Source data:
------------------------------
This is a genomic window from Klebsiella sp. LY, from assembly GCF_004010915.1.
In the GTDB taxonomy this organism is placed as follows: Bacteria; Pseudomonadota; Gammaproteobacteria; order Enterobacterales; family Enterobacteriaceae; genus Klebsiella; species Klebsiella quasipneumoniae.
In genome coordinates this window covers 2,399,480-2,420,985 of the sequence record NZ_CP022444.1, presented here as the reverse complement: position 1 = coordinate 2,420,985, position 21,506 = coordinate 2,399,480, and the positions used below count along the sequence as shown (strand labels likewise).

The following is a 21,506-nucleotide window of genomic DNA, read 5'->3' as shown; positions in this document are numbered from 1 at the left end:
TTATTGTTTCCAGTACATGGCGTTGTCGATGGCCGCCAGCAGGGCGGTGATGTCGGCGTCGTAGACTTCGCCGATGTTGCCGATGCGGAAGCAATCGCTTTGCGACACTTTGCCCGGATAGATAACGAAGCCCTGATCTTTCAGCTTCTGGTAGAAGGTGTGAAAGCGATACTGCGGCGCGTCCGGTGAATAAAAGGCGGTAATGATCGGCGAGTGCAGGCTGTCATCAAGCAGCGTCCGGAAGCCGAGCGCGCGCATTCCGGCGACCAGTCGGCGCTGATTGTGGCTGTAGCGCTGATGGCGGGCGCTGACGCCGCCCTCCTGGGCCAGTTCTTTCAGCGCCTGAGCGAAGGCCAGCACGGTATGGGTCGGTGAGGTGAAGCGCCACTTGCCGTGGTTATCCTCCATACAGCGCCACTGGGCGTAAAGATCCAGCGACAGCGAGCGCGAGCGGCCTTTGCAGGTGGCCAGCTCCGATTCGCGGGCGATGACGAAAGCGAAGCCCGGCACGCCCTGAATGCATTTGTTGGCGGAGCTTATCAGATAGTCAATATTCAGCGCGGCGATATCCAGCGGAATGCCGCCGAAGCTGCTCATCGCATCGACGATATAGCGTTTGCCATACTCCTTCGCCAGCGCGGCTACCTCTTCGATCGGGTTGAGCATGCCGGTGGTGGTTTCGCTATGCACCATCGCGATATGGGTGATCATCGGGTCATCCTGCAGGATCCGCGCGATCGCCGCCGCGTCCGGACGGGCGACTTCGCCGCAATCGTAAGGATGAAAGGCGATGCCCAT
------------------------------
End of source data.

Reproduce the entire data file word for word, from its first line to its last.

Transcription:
This is a genomic window from Klebsiella sp. LY, from assembly GCF_004010915.1.
In the GTDB taxonomy this organism is placed as follows: Bacteria; Pseudomonadota; Gammaproteobacteria; order Enterobacterales; family Enterobacteriaceae; genus Klebsiella; species Klebsiella quasipneumoniae.
In genome coordinates this window covers 2,399,480-2,420,985 of the sequence record NZ_CP022444.1, presented here as the reverse complement: position 1 = coordinate 2,420,985, position 21,506 = coordinate 2,399,480, and the positions used below count along the sequence as shown (strand labels likewise).

The following is a 21,506-nucleotide window of genomic DNA, read 5'->3' as shown; positions in this document are numbered from 1 at the left end:
TTATTGTTTCCAGTACATGGCGTTGTCGATGGCCGCCAGCAGGGCGGTGATGTCGGCGTCGTAGACTTCGCCGATGTTGCCGATGCGGAAGCAATCGCTTTGCGACACTTTGCCCGGATAGATAACGAAGCCCTGATCTTTCAGCTTCTGGTAGAAGGTGTGAAAGCGATACTGCGGCGCGTCCGGTGAATAAAAGGCGGTAATGATCGGCGAGTGCAGGCTGTCATCAAGCAGCGTCCGGAAGCCGAGCGCGCGCATTCCGGCGACCAGTCGGCGCTGATTGTGGCTGTAGCGCTGATGGCGGGCGCTGACGCCGCCCTCCTGGGCCAGTTCTTTCAGCGCCTGAGCGAAGGCCAGCACGGTATGGGTCGGTGAGGTGAAGCGCCACTTGCCGTGGTTATCCTCCATACAGCGCCACTGGGCGTAAAGATCCAGCGACAGCGAGCGCGAGCGGCCTTTGCAGGTGGCCAGCTCCGATTCGCGGGCGATGACGAAAGCGAAGCCCGGCACGCCCTGAATGCATTTGTTGGCGGAGCTTATCAGATAGTCAATATTCAGCGCGGCGATATCCAGCGGAATGCCGCCGAAGCTGCTCATCGCATCGACGATATAGCGTTTGCCATACTCCTTCGCCAGCGCGGCTACCTCTTCGATCGGGTTGAGCATGCCGGTGGTGGTTTCGCTATGCACCATCGCGATATGGGTGATCATCGGGTCATCCTGCAGGATCCGCGCGATCGCCGCCGCGTCCGGACGGGCGACTTCGCCGCAATCGTAAGGATGAAAGGCGATGCCCAT